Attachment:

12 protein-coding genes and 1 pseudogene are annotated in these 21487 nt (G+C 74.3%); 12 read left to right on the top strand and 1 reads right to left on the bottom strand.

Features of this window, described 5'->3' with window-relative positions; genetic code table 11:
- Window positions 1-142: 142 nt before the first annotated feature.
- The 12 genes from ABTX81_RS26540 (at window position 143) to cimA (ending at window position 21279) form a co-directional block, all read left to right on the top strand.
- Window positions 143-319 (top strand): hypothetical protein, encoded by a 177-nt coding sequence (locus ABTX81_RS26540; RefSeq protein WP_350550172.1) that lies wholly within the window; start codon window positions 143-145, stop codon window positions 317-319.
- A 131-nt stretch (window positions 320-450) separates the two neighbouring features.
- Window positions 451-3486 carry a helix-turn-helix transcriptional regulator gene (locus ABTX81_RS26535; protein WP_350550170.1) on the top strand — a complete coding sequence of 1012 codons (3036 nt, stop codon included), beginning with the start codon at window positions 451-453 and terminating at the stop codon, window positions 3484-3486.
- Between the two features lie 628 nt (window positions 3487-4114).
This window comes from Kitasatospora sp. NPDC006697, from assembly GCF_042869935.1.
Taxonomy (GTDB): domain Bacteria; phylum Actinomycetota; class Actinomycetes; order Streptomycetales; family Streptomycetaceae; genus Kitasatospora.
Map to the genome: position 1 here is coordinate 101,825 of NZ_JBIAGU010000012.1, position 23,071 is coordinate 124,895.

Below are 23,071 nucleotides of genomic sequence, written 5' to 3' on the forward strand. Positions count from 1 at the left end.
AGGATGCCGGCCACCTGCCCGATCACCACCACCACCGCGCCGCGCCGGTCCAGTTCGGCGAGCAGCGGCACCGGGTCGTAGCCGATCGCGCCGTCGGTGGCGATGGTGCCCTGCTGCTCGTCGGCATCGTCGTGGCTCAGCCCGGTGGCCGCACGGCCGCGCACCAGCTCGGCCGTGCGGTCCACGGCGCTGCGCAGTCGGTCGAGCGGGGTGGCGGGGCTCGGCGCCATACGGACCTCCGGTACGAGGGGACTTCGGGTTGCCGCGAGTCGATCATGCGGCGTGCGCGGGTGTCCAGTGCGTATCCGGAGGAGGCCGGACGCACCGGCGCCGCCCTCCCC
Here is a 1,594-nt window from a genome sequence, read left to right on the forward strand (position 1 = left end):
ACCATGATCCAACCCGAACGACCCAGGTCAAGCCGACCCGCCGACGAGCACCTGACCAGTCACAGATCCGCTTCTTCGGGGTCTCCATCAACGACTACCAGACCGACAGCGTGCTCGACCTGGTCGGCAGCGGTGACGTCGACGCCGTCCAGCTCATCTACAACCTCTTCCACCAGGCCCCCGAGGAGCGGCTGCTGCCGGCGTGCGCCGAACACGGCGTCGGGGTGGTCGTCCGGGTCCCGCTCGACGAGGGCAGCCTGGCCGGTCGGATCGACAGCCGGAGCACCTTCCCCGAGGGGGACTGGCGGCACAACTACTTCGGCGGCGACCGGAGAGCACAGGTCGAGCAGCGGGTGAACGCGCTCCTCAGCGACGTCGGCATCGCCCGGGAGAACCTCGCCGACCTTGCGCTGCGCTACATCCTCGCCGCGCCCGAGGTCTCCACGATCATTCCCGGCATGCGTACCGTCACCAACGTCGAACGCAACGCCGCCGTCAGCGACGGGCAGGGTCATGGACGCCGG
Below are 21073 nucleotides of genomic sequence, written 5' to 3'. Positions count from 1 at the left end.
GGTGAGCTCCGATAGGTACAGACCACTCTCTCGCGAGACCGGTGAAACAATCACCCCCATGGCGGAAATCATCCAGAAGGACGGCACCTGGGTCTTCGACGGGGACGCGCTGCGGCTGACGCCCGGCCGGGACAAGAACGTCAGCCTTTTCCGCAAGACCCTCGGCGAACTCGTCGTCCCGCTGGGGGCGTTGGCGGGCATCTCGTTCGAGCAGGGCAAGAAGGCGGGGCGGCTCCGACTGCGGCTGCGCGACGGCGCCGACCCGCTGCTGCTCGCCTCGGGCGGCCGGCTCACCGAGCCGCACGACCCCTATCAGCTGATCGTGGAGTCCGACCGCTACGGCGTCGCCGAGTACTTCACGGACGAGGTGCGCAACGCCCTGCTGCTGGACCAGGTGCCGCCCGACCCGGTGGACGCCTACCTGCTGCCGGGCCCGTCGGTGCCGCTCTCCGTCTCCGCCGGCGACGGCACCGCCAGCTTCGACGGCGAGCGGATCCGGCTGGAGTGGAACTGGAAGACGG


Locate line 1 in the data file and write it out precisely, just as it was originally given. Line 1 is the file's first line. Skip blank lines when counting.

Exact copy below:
12 protein-coding genes and 1 pseudogene are annotated in these 21487 nt (G+C 74.3%); 12 read left to right on the top strand and 1 reads right to left on the bottom strand.